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Invited Commentary
July 13, 2018

Inferior Vena Cava Filters and Mortality: Is It the Underlying Process, the Patient, or the Device?

Author Affiliations
  • 1Harvard Medical School, Boston, Massachusetts
  • 2Smith Center for Outcomes Research in Cardiology, Department of Medicine, Beth Israel Deaconess Medical Center, Boston, Massachusetts
  • 3Division of Cardiovascular Medicine, Department of Medicine, Beth Israel Deaconess Medical Center, Boston, Massachusetts
JAMA Netw Open. 2018;1(3):e180453. doi:10.1001/jamanetworkopen.2018.0453

The incidence of venous thromboembolism (VTE) is increasing with an aging and more medically complex patient population.1 The Achilles heel of VTE management remains the lack of a medical therapeutic option that does not increase bleeding risk. In 1865, Armand Trousseau2 suggested a physical barrier may decrease migration of emboli; in the 1930s, John Homans3 popularized femoral vein ligation to prevent pulmonary embolism (PE). It was not until 1970 that the percutaneous inferior vena cava (IVC) filter was developed,4 with the goal of lowering the risk of PE among patients at high risk for recurrence or who cannot tolerate anticoagulation. Although there are guideline recommendations and widespread use of IVC filters, there remain limited high-quality data supporting its use, particularly in patients with a contraindication to anticoagulation.5,6 A 2017 meta-analysis that evaluated the association of IVC filter placement and risk of PE included only 11 studies, 6 of which were randomized clinical trials, and overall these were considered low to moderate quality.6 None of the randomized trials included patients with a VTE and a contraindication to anticoagulation. Despite a lack of high-quality data, use remains high, with a 2016 report demonstrating that 1 in 6 Medicare beneficiaries with a PE receive an IVC filter.1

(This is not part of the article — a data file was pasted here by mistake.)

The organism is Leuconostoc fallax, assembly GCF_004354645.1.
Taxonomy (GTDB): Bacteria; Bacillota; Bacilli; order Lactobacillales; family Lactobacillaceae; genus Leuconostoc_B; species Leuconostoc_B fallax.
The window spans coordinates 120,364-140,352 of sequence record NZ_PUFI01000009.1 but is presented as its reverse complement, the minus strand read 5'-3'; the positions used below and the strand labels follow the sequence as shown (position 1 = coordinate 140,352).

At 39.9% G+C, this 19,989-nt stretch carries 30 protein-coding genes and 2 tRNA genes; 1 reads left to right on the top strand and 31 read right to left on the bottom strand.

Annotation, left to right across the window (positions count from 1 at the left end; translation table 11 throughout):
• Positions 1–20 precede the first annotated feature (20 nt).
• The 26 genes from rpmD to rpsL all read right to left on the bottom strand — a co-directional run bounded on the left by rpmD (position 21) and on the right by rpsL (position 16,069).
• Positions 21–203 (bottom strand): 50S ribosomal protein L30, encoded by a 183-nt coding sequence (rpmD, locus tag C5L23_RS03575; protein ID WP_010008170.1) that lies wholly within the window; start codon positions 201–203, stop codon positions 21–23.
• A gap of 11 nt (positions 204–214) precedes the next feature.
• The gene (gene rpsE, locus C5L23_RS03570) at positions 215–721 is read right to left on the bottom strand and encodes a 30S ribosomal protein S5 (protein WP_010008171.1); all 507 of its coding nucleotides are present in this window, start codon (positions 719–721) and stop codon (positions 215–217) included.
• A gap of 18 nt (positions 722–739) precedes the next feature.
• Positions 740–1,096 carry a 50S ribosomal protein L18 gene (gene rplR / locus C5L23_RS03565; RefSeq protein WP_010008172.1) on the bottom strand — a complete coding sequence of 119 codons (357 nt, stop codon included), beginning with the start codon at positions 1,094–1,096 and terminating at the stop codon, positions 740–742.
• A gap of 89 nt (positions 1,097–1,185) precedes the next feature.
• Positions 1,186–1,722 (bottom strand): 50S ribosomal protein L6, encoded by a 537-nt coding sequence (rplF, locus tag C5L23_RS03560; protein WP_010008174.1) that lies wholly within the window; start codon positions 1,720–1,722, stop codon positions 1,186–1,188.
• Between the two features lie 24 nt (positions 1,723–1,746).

Turner et al7 explored whether IVC filter placement was associated with a difference in 30-day mortality among patients with VTE and a contraindication to anticoagulation. The study used all-payer administrative billing data for 3 states to identify adult patients with a deep vein thrombosis (DVT) and/or PE. A contraindication to anticoagulation was determined by the presence of 1 of over 850 selected International Classification of Disease, Ninth Revision diagnosis or procedure codes including, intracranial bleeding, other major bleeding, and thrombocytopenia. The analysis included 126 030patients categorized with contraindications to anticoagulation, with 45 771 (36.3%) receiving an IVC filter. Turner and colleagues7 found that IVC filter placement was associated with a hazard ratio of mortality (1.18; 95% CI, 1.13-1.22; P < .001), which was unchanged after additional adjustment by a propensity score for IVC filter placement.

Turner and colleagues7 should first be commended for exploring a topic with a scarcity of evidence. Their study addressed an often neglected and overlooked bias, the immortal time bias, by categorizing IVC filter status using a time-varying covariate approach. Immortal time bias can occur in observational comparisons when the inclusion into 1 treatment group, in this case the IVC filter group, is conditional on living to receive that treatment.8 In this analysis, if immortal time bias was not accounted for (as had not been done previously), patients in the IVC group would have to remain alive long enough after index hospitalization to receive an IVC filter, thus receiving a window of immortality. This bias would be the most influential if VTE were present at the time of admission, which may not have been true for all patients in this study.